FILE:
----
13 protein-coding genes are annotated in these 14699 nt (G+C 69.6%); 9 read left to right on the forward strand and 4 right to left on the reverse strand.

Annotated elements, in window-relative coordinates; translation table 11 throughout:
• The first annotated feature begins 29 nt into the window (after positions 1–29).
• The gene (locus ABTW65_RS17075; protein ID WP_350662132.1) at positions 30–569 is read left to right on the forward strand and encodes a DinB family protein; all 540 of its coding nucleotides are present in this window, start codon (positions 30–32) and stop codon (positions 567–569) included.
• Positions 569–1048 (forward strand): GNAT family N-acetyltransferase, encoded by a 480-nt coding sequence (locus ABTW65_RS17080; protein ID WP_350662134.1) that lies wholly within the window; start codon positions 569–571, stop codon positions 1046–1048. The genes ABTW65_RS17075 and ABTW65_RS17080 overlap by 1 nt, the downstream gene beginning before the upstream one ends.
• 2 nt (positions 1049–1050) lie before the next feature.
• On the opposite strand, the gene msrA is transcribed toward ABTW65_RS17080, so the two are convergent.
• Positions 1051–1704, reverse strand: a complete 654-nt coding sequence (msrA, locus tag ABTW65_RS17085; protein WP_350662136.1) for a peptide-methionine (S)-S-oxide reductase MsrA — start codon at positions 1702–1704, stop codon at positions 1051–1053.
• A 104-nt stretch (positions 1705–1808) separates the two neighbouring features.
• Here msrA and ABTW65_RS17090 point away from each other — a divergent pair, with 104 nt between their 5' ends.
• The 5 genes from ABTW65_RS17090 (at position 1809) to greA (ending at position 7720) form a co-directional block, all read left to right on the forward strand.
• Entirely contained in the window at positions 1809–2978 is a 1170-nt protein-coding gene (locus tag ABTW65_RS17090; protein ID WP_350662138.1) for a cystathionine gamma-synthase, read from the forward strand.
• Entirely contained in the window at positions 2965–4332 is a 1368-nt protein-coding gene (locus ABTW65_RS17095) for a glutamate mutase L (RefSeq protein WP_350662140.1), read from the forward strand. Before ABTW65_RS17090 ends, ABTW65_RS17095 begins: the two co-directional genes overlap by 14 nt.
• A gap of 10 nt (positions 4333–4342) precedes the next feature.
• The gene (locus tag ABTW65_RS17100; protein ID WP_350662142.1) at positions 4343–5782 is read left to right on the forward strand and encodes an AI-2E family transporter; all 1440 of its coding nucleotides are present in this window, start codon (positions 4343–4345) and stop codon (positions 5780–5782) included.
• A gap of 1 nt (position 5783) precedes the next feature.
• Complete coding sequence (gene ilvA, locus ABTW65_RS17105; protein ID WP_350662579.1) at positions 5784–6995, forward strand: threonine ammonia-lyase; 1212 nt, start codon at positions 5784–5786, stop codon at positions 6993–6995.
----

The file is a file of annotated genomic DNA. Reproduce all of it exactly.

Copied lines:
13 protein-coding genes are annotated in these 14699 nt (G+C 69.6%); 9 read left to right on the forward strand and 4 right to left on the reverse strand.

Annotated elements, in window-relative coordinates; translation table 11 throughout:
• The first annotated feature begins 29 nt into the window (after positions 1–29).
• The gene (locus ABTW65_RS17075; protein ID WP_350662132.1) at positions 30–569 is read left to right on the forward strand and encodes a DinB family protein; all 540 of its coding nucleotides are present in this window, start codon (positions 30–32) and stop codon (positions 567–569) included.
• Positions 569–1048 (forward strand): GNAT family N-acetyltransferase, encoded by a 480-nt coding sequence (locus ABTW65_RS17080; protein ID WP_350662134.1) that lies wholly within the window; start codon positions 569–571, stop codon positions 1046–1048. The genes ABTW65_RS17075 and ABTW65_RS17080 overlap by 1 nt, the downstream gene beginning before the upstream one ends.
• 2 nt (positions 1049–1050) lie before the next feature.
• On the opposite strand, the gene msrA is transcribed toward ABTW65_RS17080, so the two are convergent.
• Positions 1051–1704, reverse strand: a complete 654-nt coding sequence (msrA, locus tag ABTW65_RS17085; protein WP_350662136.1) for a peptide-methionine (S)-S-oxide reductase MsrA — start codon at positions 1702–1704, stop codon at positions 1051–1053.
• A 104-nt stretch (positions 1705–1808) separates the two neighbouring features.
• Here msrA and ABTW65_RS17090 point away from each other — a divergent pair, with 104 nt between their 5' ends.
• The 5 genes from ABTW65_RS17090 (at position 1809) to greA (ending at position 7720) form a co-directional block, all read left to right on the forward strand.
• Entirely contained in the window at positions 1809–2978 is a 1170-nt protein-coding gene (locus tag ABTW65_RS17090; protein ID WP_350662138.1) for a cystathionine gamma-synthase, read from the forward strand.
• Entirely contained in the window at positions 2965–4332 is a 1368-nt protein-coding gene (locus ABTW65_RS17095) for a glutamate mutase L (RefSeq protein WP_350662140.1), read from the forward strand. Before ABTW65_RS17090 ends, ABTW65_RS17095 begins: the two co-directional genes overlap by 14 nt.
• A gap of 10 nt (positions 4333–4342) precedes the next feature.
• The gene (locus tag ABTW65_RS17100; protein ID WP_350662142.1) at positions 4343–5782 is read left to right on the forward strand and encodes an AI-2E family transporter; all 1440 of its coding nucleotides are present in this window, start codon (positions 4343–4345) and stop codon (positions 5780–5782) included.
• A gap of 1 nt (position 5783) precedes the next feature.
• Complete coding sequence (gene ilvA, locus ABTW65_RS17105; protein ID WP_350662579.1) at positions 5784–6995, forward strand: threonine ammonia-lyase; 1212 nt, start codon at positions 5784–5786, stop codon at positions 6993–6995.